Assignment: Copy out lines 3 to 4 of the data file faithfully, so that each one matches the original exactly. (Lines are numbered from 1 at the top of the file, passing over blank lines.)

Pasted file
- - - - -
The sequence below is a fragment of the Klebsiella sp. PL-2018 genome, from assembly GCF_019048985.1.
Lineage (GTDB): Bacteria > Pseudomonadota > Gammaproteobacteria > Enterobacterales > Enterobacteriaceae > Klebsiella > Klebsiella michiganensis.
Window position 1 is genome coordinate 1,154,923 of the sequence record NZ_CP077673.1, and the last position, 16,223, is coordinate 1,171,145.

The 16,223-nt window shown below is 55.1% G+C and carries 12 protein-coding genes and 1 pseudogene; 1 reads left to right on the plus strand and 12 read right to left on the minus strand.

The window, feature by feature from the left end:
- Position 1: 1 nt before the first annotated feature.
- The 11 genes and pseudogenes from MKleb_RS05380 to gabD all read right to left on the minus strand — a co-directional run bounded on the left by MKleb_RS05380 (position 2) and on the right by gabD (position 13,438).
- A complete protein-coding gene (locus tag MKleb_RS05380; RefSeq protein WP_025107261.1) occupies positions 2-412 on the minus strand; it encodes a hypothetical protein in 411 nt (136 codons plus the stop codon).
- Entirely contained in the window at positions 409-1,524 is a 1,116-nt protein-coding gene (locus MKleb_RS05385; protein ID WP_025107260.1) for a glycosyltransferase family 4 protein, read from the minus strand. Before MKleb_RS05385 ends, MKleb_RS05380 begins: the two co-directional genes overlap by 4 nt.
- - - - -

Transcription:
Window position 1 is genome coordinate 1,154,923 of the sequence record NZ_CP077673.1, and the last position, 16,223, is coordinate 1,171,145.

The 16,223-nt window shown below is 55.1% G+C and carries 12 protein-coding genes and 1 pseudogene; 1 reads left to right on the plus strand and 12 read right to left on the minus strand.